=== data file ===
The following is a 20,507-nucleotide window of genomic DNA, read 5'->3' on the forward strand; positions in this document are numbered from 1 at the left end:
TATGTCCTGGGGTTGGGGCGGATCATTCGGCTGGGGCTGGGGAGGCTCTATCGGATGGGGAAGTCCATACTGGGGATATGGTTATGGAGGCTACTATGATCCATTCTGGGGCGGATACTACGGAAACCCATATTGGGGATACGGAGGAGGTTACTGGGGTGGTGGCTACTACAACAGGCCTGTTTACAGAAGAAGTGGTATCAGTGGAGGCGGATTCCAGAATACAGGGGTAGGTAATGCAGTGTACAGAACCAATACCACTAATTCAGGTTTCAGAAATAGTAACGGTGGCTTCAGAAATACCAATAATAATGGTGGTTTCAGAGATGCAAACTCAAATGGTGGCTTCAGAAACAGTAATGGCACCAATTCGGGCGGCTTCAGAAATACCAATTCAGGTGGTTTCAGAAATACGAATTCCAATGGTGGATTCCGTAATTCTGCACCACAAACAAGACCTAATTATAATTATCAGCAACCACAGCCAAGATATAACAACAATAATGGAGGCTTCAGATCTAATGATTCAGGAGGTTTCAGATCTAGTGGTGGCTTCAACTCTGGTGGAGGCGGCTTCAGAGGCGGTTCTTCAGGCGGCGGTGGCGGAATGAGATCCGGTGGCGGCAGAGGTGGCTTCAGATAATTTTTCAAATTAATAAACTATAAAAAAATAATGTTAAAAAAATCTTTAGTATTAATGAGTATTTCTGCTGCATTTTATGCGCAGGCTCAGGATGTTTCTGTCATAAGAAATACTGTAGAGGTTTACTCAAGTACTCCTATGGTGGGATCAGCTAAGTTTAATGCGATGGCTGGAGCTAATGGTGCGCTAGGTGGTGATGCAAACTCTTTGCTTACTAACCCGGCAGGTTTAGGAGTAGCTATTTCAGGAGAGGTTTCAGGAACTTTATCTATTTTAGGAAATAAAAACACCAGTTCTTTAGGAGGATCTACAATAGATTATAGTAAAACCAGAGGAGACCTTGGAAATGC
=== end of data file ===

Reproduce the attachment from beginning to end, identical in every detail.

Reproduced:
The following is a 20,507-nucleotide window of genomic DNA, read 5'->3' on the forward strand; positions in this document are numbered from 1 at the left end:
TATGTCCTGGGGTTGGGGCGGATCATTCGGCTGGGGCTGGGGAGGCTCTATCGGATGGGGAAGTCCATACTGGGGATATGGTTATGGAGGCTACTATGATCCATTCTGGGGCGGATACTACGGAAACCCATATTGGGGATACGGAGGAGGTTACTGGGGTGGTGGCTACTACAACAGGCCTGTTTACAGAAGAAGTGGTATCAGTGGAGGCGGATTCCAGAATACAGGGGTAGGTAATGCAGTGTACAGAACCAATACCACTAATTCAGGTTTCAGAAATAGTAACGGTGGCTTCAGAAATACCAATAATAATGGTGGTTTCAGAGATGCAAACTCAAATGGTGGCTTCAGAAACAGTAATGGCACCAATTCGGGCGGCTTCAGAAATACCAATTCAGGTGGTTTCAGAAATACGAATTCCAATGGTGGATTCCGTAATTCTGCACCACAAACAAGACCTAATTATAATTATCAGCAACCACAGCCAAGATATAACAACAATAATGGAGGCTTCAGATCTAATGATTCAGGAGGTTTCAGATCTAGTGGTGGCTTCAACTCTGGTGGAGGCGGCTTCAGAGGCGGTTCTTCAGGCGGCGGTGGCGGAATGAGATCCGGTGGCGGCAGAGGTGGCTTCAGATAATTTTTCAAATTAATAAACTATAAAAAAATAATGTTAAAAAAATCTTTAGTATTAATGAGTATTTCTGCTGCATTTTATGCGCAGGCTCAGGATGTTTCTGTCATAAGAAATACTGTAGAGGTTTACTCAAGTACTCCTATGGTGGGATCAGCTAAGTTTAATGCGATGGCTGGAGCTAATGGTGCGCTAGGTGGTGATGCAAACTCTTTGCTTACTAACCCGGCAGGTTTAGGAGTAGCTATTTCAGGAGAGGTTTCAGGAACTTTATCTATTTTAGGAAATAAAAACACCAGTTCTTTAGGAGGATCTACAATAGATTATAGTAAAACCAGAGGAGACCTTGGAAATGC